Goodreads helps you keep track of books you want to read.
Start by marking “Eye Mind: Roky Erickson and the 13th Floor Elevators” as Want to Read:
Eye Mind: Roky Erickson and the 13th Floor Elevators
Enlarge cover
Rate this book
Clear rating
Open Preview

Eye Mind: Roky Erickson and the 13th Floor Elevators

4.03  ·  Rating details ·  315 ratings  ·  29 reviews

“One of the most exhilarating and important rock ’n’ roll stories ever told.”—Julian Cope

The trailblazing 13th Floor Elevators released the first “psychedelic” rock album in America, transforming culture throughout the 1960s and beyond. The Elevators followed their own spiritual cosmic agenda, to change society by finding a new path to enlightenment. Their battles with re

Hardcover, 350 pages
Published October 1st 2007 by Process Packaging (first published February 1st 2007)
More Details... Edit Details

Friend Reviews

To see what your friends thought of this book, please sign up.

Reader Q&A

To ask other readers questions about Eye Mind, please sign up.

Be the first to ask a question about Eye Mind

Please Kill Me by Legs McNeilChronicles by Bob DylanJust Kids by Patti SmithLife by Keith RichardsLove Is a Mix Tape by Rob Sheffield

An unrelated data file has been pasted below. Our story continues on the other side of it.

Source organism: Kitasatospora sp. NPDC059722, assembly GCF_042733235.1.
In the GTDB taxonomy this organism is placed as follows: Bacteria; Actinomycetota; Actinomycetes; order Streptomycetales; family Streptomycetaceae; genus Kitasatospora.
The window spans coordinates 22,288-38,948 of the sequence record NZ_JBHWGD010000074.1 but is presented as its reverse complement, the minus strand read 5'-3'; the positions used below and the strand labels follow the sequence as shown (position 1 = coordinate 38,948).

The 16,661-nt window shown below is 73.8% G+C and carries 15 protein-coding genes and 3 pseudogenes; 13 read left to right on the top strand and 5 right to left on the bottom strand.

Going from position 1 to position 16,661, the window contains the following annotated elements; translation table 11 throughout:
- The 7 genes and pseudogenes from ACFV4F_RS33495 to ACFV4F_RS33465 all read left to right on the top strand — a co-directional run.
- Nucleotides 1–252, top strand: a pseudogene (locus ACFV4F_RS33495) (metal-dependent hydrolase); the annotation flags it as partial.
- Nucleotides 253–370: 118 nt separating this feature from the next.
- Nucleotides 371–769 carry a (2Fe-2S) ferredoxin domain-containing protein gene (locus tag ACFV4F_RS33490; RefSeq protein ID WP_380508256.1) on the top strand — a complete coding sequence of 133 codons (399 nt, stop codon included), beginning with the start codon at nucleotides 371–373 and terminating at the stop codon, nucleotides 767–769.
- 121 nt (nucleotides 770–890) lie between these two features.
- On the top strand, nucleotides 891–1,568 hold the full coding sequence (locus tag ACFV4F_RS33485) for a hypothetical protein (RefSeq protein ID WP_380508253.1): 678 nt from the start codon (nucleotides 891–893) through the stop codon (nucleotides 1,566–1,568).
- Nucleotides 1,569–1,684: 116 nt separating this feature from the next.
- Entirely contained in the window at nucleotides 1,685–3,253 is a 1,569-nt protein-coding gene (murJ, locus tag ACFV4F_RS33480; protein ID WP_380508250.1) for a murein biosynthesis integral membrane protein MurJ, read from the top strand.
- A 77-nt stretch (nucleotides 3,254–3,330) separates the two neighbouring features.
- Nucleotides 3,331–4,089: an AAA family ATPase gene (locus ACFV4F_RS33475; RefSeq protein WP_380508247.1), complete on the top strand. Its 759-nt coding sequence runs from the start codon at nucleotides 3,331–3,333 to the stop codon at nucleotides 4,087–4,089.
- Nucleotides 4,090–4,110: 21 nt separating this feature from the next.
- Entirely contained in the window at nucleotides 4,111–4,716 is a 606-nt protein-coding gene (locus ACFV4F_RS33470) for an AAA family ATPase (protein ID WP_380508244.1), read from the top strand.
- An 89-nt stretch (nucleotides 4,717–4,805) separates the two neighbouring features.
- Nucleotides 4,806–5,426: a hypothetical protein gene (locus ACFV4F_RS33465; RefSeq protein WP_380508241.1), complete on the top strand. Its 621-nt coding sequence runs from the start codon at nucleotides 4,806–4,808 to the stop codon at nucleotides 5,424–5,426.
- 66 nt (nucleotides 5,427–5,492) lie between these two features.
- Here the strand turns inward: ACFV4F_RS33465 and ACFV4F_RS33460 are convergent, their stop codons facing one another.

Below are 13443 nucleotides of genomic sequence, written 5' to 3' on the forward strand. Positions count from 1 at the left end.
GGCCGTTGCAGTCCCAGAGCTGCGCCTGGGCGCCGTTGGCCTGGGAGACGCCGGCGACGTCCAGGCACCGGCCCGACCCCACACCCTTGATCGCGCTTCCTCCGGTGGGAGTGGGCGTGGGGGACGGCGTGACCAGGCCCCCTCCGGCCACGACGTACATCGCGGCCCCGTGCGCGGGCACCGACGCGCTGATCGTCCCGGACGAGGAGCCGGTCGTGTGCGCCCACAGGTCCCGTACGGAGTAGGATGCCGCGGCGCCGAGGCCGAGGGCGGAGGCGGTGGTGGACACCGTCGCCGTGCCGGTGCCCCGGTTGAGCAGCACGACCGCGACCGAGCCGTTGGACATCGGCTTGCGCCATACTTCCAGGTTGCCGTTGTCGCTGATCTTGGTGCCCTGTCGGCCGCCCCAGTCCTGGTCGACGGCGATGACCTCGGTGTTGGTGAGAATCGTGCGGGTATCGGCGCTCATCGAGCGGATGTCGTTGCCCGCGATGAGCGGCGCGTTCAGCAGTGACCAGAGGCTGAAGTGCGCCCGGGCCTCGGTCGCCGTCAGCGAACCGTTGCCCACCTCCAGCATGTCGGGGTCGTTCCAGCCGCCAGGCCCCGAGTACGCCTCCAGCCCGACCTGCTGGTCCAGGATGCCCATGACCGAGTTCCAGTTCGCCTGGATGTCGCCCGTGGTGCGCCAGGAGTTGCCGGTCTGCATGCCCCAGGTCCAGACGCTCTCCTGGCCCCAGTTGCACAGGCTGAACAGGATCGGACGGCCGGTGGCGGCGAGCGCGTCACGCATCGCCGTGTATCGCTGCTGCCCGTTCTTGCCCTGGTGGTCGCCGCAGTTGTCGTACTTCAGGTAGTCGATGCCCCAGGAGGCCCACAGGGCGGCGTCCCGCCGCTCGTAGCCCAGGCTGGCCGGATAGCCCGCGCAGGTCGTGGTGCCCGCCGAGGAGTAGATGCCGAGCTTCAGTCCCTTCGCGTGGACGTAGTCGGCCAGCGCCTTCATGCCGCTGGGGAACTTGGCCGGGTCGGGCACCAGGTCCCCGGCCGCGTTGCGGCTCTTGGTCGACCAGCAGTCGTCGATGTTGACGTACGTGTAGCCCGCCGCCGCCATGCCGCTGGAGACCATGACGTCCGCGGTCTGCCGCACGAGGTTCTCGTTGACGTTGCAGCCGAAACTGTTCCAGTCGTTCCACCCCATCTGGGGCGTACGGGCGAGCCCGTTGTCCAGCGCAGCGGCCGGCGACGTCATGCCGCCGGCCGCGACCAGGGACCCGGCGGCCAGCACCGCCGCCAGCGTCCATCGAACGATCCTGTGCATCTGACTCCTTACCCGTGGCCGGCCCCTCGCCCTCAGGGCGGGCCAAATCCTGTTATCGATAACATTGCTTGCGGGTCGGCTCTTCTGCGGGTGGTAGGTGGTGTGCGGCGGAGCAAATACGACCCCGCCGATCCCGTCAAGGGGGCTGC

Best Non Fiction About Music
1,195 books — 1,269 voters
Thirteen Reasons Why by Jay AsherThe Thirteenth Tale by Diane SetterfieldThe 13 Clocks by James ThurberThe Thirteen Problems by Agatha ChristieLean Mean Thirteen by Janet Evanovich
Lucky 13
476 books — 65 voters

More lists with this book...

Community Reviews

Showing 1-30
Average rating 4.03  · 
Rating details
 ·  315 ratings  ·  29 reviews

More filters
Sort order
Start your review of Eye Mind: Roky Erickson and the 13th Floor Elevators
Bob Schnell
Thank goodness for Goodreads, otherwise I might not have known this book actually existed. Like many fans of Roky Erickson and the Thirteenth Floor Elevators, I love the music but know next to nothing about them except what was written in the mysterious liner notes on various releases. The documentary "You're Gonna Miss Me" helped to fill in some of the history but there was still much to know. As "Eye Mind" by Paul Drummond showed me, I knew nothing.

At first I was wondering if there was enough
Feb 02, 2013 rated it it was amazing
Shelves: music, gonzo
I consider myself to be a super fan of this group since I first heard "You're Gonna Miss Me" on WNEW in New York in about 1977. Their debut album actually took a while to track down because it was rare and only available at record shows for about $100 which was a little pricey back then. It was only later when reasonably priced re-issues came out that I actually acquired the music. Since I knew almost nothing about the band's actual story, I had assumed they were much more obscure in their heyda ...more